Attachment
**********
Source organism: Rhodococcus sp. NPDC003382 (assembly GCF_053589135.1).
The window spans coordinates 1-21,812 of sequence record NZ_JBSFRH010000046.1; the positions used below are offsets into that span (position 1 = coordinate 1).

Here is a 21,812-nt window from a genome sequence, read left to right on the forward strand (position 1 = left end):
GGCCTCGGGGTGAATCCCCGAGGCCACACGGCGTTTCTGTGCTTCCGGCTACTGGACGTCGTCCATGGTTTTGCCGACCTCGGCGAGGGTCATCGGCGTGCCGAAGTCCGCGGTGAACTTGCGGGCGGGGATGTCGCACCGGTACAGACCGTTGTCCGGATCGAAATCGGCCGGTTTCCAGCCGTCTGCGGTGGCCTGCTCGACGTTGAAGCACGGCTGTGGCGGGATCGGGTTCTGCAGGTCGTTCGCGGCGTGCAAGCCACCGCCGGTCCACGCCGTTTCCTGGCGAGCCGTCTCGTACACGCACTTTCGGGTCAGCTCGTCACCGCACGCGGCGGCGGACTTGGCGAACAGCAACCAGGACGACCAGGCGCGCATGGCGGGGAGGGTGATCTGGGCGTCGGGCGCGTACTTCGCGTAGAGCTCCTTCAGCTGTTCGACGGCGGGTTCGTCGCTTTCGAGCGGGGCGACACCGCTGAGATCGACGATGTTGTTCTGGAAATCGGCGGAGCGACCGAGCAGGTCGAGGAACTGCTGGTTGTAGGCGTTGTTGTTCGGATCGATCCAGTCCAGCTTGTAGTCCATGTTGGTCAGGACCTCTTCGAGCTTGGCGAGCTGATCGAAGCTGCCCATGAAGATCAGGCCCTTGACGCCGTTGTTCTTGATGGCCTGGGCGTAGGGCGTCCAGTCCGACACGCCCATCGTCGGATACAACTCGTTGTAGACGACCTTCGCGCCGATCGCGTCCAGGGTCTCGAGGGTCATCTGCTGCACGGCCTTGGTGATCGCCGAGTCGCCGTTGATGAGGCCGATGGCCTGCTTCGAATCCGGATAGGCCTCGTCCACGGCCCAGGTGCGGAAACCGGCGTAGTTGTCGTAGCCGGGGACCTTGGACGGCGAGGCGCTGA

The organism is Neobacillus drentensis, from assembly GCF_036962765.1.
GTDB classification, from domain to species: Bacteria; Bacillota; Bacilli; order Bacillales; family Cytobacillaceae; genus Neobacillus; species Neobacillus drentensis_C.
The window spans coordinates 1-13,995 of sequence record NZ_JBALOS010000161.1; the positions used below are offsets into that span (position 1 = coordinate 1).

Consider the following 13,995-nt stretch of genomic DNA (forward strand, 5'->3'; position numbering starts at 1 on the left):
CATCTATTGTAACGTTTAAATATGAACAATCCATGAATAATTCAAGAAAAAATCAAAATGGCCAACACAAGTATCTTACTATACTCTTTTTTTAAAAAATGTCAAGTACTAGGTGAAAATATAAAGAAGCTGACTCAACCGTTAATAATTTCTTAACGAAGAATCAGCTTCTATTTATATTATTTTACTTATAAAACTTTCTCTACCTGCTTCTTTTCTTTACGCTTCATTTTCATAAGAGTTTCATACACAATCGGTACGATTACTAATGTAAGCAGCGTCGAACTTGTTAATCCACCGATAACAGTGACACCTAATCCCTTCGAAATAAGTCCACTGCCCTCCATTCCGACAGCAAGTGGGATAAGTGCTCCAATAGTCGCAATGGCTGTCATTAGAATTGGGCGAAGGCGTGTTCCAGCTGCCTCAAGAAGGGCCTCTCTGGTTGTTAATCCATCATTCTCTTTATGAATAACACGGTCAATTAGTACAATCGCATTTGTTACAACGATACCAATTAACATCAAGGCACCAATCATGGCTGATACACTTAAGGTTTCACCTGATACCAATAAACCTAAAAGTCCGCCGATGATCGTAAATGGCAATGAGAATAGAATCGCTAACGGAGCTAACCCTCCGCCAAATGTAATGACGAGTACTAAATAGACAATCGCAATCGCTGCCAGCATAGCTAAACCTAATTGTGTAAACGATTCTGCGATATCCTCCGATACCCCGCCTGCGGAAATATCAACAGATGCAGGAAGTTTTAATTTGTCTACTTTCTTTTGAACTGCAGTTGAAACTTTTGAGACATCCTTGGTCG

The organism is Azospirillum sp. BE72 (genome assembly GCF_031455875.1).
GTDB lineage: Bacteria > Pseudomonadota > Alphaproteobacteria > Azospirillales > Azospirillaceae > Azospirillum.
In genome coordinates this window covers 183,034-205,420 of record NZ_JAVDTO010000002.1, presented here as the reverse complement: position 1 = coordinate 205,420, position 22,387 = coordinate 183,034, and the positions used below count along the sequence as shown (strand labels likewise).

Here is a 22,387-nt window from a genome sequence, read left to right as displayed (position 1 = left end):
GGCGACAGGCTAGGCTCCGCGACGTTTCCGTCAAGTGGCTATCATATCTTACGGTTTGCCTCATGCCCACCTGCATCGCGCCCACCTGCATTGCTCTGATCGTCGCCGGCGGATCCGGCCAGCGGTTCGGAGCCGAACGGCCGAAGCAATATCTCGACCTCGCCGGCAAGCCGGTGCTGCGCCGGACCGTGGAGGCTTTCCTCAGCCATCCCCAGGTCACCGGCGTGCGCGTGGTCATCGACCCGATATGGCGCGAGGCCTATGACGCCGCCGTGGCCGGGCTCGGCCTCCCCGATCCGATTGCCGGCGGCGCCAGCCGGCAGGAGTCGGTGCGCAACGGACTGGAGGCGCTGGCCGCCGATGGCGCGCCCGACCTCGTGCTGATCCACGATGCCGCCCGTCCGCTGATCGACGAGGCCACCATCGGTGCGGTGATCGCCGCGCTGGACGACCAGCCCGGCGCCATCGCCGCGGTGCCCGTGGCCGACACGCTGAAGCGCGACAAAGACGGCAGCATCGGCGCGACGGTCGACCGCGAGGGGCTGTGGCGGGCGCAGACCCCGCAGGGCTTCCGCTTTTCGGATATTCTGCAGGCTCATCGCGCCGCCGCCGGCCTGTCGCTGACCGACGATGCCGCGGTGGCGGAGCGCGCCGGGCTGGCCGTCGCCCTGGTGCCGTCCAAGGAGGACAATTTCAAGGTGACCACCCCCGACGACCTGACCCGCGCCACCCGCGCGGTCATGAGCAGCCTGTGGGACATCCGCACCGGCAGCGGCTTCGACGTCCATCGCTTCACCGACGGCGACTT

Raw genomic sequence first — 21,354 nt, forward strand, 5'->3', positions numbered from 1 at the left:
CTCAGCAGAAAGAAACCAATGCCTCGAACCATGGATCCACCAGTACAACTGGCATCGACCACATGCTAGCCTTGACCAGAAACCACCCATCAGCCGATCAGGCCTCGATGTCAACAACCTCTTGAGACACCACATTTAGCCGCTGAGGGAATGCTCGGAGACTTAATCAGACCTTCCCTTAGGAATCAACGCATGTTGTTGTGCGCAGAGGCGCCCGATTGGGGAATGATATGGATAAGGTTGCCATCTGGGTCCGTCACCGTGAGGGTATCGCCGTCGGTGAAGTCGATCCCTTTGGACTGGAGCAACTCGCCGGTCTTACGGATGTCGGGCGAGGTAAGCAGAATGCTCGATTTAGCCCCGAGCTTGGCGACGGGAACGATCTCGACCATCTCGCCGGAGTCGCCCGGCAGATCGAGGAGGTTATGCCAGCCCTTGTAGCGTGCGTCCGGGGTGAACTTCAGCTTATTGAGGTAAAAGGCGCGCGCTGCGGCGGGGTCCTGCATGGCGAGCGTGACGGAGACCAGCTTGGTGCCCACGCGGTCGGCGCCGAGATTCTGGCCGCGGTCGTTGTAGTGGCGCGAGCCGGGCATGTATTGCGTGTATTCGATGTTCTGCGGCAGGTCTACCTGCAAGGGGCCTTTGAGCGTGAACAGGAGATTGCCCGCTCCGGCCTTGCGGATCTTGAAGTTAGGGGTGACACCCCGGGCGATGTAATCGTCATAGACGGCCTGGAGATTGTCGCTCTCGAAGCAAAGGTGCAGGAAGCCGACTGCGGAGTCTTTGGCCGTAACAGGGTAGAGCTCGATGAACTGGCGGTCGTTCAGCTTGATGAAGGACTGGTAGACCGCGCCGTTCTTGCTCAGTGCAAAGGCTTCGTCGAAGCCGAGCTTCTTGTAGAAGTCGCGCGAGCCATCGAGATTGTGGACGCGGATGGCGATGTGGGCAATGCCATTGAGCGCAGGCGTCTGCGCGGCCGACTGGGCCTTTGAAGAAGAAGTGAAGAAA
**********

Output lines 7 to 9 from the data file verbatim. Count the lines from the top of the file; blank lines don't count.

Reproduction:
The window spans coordinates 1-13,995 of sequence record NZ_JBALOS010000161.1; the positions used below are offsets into that span (position 1 = coordinate 1).

Consider the following 13,995-nt stretch of genomic DNA (forward strand, 5'->3'; position numbering starts at 1 on the left):
CATCTATTGTAACGTTTAAATATGAACAATCCATGAATAATTCAAGAAAAAATCAAAATGGCCAACACAAGTATCTTACTATACTCTTTTTTTAAAAAATGTCAAGTACTAGGTGAAAATATAAAGAAGCTGACTCAACCGTTAATAATTTCTTAACGAAGAATCAGCTTCTATTTATATTATTTTACTTATAAAACTTTCTCTACCTGCTTCTTTTCTTTACGCTTCATTTTCATAAGAGTTTCATACACAATCGGTACGATTACTAATGTAAGCAGCGTCGAACTTGTTAATCCACCGATAACAGTGACACCTAATCCCTTCGAAATAAGTCCACTGCCCTCCATTCCGACAGCAAGTGGGATAAGTGCTCCAATAGTCGCAATGGCTGTCATTAGAATTGGGCGAAGGCGTGTTCCAGCTGCCTCAAGAAGGGCCTCTCTGGTTGTTAATCCATCATTCTCTTTATGAATAACACGGTCAATTAGTACAATCGCATTTGTTACAACGATACCAATTAACATCAAGGCACCAATCATGGCTGATACACTTAAGGTTTCACCTGATACCAATAAACCTAAAAGTCCGCCGATGATCGTAAATGGCAATGAGAATAGAATCGCTAACGGAGCTAACCCTCCGCCAAATGTAATGACGAGTACTAAATAGACAATCGCAATCGCTGCCAGCATAGCTAAACCTAATTGTGTAAACGATTCTGCGATATCCTCCGATACCCCGCCTGCGGAAATATCAACAGATGCAGGAAGTTTTAATTTGTCTACTTTCTTTTGAACTGCAGTTGAAACTTTTGAGACATCCTTGGTCG